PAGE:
Kate Darby

Associate Professor · she/her


My work is driven by three goals: 1) To teach my students to think critically about environmental and social issues, while providing them with tools for moving forward in their lives and careers, 2) To conduct research that helps explain why and how society ends up with conditions of environmental and social injustice, and 3) To connect this work to relevant stakeholders to improve the condition of communities in which I teach and conduct research. As a graduate student, I focused on understanding how and why environmental injustices are produced, and my doctoral dissertation applied this lens to the communities surrounding a metals smelter in El Paso del Norte. Over the last few years, my work has begun to focus more on understanding the lived experiences of those facing environmental injustices and exploring how these experiences can inform practice and instigate socio-environmental change. I am exploring how sensory claims – those based on experiential knowledge related to sight, sound, smell or taste – have been asserted by environmental justice communities, and taken up in decision-making processes. Much of my recent teaching, scholarship, and service has centered on questions and applications of food justice and sovereignty. I am also interested in how to teach climate change in a way that provokes action and engagement rather than despair and inaction; to do so, I developed a new GUR, ENVS 115: Hope and Agency for a Climate-Altered World.

I hold a B.S. in Chemical Engineering (minor in Science, Technology and Society) from Penn State, an M.S. in Environmental Studies and Certificate in Not-for-Profit Management from University of Oregon and a Ph.D. in Anthropology (Environment, Science and Technology and Urban Ecology focus) from Arizona State University. My academic training has been punctuated by sustainability work in the private sector with environmental consulting companies and NGOs. Outside of work, I enjoy spending time outdoors with my husband and kids (Emmett and Sasha), running on our beautiful regional trails, cooking and creating things, reading fiction, and contemplating and visiting dystopian landscapes.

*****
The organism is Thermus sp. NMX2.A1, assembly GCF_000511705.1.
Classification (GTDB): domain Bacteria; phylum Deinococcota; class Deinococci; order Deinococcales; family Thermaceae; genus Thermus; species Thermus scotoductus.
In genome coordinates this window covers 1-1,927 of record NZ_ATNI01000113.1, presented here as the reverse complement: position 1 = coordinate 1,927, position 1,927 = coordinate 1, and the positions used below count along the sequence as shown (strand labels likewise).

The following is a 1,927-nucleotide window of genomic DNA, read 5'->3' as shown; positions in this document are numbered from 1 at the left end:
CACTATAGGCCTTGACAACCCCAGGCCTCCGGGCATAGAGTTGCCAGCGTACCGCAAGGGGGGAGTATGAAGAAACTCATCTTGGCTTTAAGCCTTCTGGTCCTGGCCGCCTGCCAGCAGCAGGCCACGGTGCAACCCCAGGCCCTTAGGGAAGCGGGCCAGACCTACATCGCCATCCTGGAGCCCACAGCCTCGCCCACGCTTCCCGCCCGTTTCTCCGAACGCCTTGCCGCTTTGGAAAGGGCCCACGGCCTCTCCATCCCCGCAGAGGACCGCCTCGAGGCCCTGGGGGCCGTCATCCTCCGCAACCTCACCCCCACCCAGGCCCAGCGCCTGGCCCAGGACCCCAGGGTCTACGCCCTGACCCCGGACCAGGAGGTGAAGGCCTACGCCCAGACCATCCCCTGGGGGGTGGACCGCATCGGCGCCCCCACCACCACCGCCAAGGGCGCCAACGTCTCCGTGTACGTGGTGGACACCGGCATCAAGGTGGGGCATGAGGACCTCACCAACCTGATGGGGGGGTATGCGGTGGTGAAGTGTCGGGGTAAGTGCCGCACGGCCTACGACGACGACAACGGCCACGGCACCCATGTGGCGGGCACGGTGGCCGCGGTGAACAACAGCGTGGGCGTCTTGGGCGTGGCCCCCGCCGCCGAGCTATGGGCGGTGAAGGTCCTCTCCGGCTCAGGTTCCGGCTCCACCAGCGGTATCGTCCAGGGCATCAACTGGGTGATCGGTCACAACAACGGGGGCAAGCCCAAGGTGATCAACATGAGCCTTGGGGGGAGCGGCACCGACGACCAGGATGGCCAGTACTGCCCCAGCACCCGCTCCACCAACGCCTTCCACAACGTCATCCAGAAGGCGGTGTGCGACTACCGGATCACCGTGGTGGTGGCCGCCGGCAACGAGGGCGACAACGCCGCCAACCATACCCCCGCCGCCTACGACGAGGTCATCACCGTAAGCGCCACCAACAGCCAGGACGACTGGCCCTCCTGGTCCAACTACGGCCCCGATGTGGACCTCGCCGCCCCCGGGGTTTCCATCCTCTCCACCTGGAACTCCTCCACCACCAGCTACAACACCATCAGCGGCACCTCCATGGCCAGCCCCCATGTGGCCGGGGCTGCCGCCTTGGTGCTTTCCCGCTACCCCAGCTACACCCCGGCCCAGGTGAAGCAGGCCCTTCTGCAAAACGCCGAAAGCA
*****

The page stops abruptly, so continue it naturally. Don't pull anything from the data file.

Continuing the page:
Are you interested in having me supervise your senior thesis, senior project, or honors thesis? Would you like to ask me for a letter of recommendation? Please read this document before contacting me.


PhD Anthropology, Arizona State University; MS Environmental Studies and Certificate in Not-for-Profit Management, University of Oregon; BS Chemical Engineering, Penn State

Research Interests

Social and environmental justice, environmental justice pedagogy in higher education, food justice and sovereignty


Selected Peer-Reviewed Journal Articles (* indicates student author):


Darby, K., Hemmer, L., Holt, R., Kempton, T., del Rosario, M., Stubblefield, J., & Webster, G. (2023). From food access to food sovereignty: Striving to meet university student needs. Journal of Agriculture, Food Systems, and Community Development, 12(2), 97–117.



Darby, K., Hinton, T*, Torre, J.* “The motivations and needs of rural, low-income household food gardeners ” Journal of Agriculture, Food Systems, and Community Development, 9(2), 2020



Plano, C.*, Darby, K., Schaffer, C. Jadud, M. “"Considering Public Transit: New insights into job and healthy food access for low-income residents in Baltimore, MD" Environmental Justice, 8(3), 2015



Darby, K., and C. Atchison. “Environmental justice: insights from an interdisciplinary instructional workshop”. Journal of Environmental Studies and Sciences, 4, 2014, 288-293


Darby, K. “Lead astray: scale, environmental justice, and the El Paso smelter”. Local Environment: The International Journal of Justice and Sustainability 17(8), 2012


Teaching Schedule

Fall 2023: ENVS 302: Navigating Environmental Studies

Winter 2023: ENVS 467: Power, Privilege, and the Environment

Spring 2024: ENVS 467: Power, Privilege, and the Environment and ENVS 499D: Readings in Environmental Justice